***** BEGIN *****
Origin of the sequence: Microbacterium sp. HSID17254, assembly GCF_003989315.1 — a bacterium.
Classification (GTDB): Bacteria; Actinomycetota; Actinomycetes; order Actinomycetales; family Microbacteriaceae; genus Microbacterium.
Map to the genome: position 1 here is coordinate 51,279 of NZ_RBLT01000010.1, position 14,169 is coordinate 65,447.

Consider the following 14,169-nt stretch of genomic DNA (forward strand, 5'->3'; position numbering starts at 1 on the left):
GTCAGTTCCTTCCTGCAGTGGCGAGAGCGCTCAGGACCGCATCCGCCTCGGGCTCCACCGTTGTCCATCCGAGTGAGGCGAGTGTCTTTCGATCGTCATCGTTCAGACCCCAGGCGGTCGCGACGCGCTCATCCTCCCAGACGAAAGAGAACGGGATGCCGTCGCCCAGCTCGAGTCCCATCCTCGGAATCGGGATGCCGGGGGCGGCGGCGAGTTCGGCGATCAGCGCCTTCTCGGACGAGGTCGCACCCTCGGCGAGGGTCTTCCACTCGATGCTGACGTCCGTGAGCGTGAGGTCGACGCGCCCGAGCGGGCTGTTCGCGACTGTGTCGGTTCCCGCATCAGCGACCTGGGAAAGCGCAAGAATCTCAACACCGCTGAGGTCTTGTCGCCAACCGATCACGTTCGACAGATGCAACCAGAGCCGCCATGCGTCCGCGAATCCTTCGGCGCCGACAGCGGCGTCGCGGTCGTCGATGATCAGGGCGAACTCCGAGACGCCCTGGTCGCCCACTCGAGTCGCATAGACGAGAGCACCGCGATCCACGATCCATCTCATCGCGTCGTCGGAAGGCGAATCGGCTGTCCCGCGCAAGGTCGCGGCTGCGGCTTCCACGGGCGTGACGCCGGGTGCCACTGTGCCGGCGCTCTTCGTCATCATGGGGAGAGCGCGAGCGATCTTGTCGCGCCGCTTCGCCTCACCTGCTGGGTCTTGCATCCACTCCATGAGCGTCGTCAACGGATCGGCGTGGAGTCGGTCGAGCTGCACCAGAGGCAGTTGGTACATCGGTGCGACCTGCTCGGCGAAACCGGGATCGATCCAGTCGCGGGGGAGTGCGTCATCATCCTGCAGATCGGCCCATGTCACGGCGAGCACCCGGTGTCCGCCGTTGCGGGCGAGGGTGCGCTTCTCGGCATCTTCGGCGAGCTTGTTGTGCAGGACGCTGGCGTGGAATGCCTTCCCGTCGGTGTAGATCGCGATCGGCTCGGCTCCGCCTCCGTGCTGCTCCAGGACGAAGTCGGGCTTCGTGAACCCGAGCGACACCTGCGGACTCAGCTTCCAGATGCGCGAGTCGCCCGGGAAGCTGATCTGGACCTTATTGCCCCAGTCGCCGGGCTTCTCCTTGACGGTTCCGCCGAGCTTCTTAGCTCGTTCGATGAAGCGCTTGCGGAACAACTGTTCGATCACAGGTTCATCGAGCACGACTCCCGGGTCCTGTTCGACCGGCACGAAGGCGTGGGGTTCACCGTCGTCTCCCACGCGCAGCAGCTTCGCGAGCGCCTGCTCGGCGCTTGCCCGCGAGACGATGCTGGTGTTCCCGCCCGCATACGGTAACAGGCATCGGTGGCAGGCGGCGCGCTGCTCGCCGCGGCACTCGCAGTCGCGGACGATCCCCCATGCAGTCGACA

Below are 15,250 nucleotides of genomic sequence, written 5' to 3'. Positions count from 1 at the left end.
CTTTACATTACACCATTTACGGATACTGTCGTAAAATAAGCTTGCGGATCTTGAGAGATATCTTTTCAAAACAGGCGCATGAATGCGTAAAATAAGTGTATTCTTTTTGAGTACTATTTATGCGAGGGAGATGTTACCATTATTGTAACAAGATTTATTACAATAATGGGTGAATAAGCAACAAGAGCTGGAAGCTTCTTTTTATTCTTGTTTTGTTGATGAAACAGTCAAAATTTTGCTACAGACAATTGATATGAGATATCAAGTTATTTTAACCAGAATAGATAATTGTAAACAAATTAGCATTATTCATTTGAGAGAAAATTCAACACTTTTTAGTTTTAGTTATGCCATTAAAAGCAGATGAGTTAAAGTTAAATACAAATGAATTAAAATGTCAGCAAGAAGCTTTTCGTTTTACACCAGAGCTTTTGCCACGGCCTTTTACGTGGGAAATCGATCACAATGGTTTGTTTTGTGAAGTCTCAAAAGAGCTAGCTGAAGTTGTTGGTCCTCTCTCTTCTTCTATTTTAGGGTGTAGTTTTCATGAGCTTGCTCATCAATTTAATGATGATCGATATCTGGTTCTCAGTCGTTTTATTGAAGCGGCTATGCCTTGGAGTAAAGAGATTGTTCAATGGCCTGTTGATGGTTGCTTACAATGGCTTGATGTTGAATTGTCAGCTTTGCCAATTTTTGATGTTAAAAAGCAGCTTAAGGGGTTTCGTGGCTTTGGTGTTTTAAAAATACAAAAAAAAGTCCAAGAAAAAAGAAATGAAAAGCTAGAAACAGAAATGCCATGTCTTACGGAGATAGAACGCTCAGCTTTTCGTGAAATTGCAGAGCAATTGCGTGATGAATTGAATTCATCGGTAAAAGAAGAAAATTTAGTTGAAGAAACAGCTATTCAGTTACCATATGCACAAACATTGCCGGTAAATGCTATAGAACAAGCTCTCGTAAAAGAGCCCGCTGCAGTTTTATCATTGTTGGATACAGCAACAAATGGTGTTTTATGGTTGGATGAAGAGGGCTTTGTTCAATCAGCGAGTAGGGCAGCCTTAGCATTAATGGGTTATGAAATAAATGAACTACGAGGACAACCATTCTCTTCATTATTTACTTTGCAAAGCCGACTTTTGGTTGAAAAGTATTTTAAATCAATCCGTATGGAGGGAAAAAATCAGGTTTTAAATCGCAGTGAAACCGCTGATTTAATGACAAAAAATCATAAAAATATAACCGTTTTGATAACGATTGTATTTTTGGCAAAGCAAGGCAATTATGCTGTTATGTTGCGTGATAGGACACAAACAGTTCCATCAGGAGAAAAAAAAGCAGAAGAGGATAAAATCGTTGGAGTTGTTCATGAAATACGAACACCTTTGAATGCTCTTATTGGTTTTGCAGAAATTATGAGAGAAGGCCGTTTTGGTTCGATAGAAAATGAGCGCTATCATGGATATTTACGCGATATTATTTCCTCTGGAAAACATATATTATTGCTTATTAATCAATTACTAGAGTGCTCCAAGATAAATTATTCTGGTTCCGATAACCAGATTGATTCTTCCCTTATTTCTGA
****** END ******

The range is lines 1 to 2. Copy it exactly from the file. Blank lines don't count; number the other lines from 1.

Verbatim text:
Origin of the sequence: Microbacterium sp. HSID17254, assembly GCF_003989315.1 — a bacterium.
Classification (GTDB): Bacteria; Actinomycetota; Actinomycetes; order Actinomycetales; family Microbacteriaceae; genus Microbacterium.